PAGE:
Leo Cahill must be shaking his head when he hears John Tory going around saying Dalton McGuinty can't be trusted to keep a promise, but that he can because he's a man of his word, and if Cahill should ever meet up with Tory he could be forgiven for saying bull manure, Mr. Tory, where's my money?
Cahill remembers when Tory was the head of another party. It was called the Canadian Football League. John Tory was its commissioner from 1996 to 2000.
That was before he ditched the eyeglasses and put a rinse in his hair on the road to becoming a politician of another sort.
At least he never promised he wouldn't touch himself cosmetically when he took over as leader of the Ontario Conservatives, and neither did Liberal McGuinty who, you might have noticed, has gone from his initial short Norman Bates hairstyle to a less mockable, fuller, Norman design.
Howard Hampton? What can you say, he still looks like a big, ol' farm boy in a suit, shirt, and tie. No way Back-40 Howard is going to succumb to the politician's disease of now-you-see-it, now-you-don't that -- to give a couple of the more publicized examples of extreme makeovers -- saw Preston Manning also abandon his glasses, along with his old teeth, his old voice, his old hairstyle, its old colour, and Stephen Harper go under the knife to have a small mole removed from his upper lip.
In politics, it's not so much what you say to the unwashed masses, but how you look saying it, and John Tory, de-nerded, is looking very nice these days promising to keep his promises and promising that Dalton McGuinty won't keep his, and in an apartment in the town of Sarnia in the province of Ontario lives a man named Leo Cahill, football legend, who will tell you that John Tory once broke a promise that meant the biggest thing in Leo Cahill's life at the time.
This goes back to when Tory was the commissioner of the CFL, Cahill was the general manager of the Ottawa Rough Riders, and when the club folded in 1996 under Horn Chen, the league took it over, but killed it rather than trying to find new ownership.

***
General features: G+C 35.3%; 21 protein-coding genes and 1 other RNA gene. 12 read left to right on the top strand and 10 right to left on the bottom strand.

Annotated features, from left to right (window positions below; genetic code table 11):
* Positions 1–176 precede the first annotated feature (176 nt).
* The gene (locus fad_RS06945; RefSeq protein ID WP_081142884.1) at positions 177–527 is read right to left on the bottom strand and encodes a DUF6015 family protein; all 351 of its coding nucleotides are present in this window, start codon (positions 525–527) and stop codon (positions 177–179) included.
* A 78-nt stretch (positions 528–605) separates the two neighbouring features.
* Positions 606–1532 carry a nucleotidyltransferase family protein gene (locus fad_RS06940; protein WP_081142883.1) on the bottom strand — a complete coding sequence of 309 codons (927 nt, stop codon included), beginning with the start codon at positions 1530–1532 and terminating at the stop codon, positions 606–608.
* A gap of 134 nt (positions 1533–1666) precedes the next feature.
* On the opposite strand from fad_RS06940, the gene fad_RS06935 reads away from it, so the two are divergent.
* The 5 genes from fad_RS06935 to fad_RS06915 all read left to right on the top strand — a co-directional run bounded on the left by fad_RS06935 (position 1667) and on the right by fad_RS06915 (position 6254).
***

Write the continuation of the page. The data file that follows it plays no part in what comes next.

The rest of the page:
Cahill was owed $7,000 on his contract, and at the time due to personal circumstances, desperately needed every cent of it. He appealed to the league for the balance owing.
Four years later, in a conversation with Cahill, I asked if he ever did get that $7,000. No, he said.
I took it upon myself to send an e-mail to commissioner John Tory -- without Cahill's knowledge -- pointing out in detail his dire financial circumstances, what he'd meant over the years to the CFL as head coach and later general manager of the Toronto Argonauts, his dedication to the Rough Riders who failed through no fault of his own, and pleaded with Tory to have the league come up with the $7,000 for Cahill.
I have that e-mail saved.
I sent it August 3, 2000.
A month later, on Sept. 5, I received an e-mail back from John Tory. I have that one, too. It reads: "Earl. I phoned Leo repeatedly before he went away and we ended up trading voice mails. The League will do something, as I will personally. Thank you for reminding me, and kind regards. JHT."
"The League will do something, as I will personally. Thank you for reminding me..." Four years later.
The day of Tory's e-mail in 2000, I followed up with a phone call to him. He spoke glowingly of Cahill. He agreed he deserved the money. And would get it. He talked about how, as a young boy, his father would take him to Argo games, and how the colourful Leo was Mr. Argonaut. He said he had great respect for Leo Cahill and his contributions to the CFL.
Leo Cahill, yesterday: "No, I never got the money. I don't recall any voice mails from him either. Maybe he did try. But if he did, he never called me with any explanation."
Leo Cahill deserved at least that.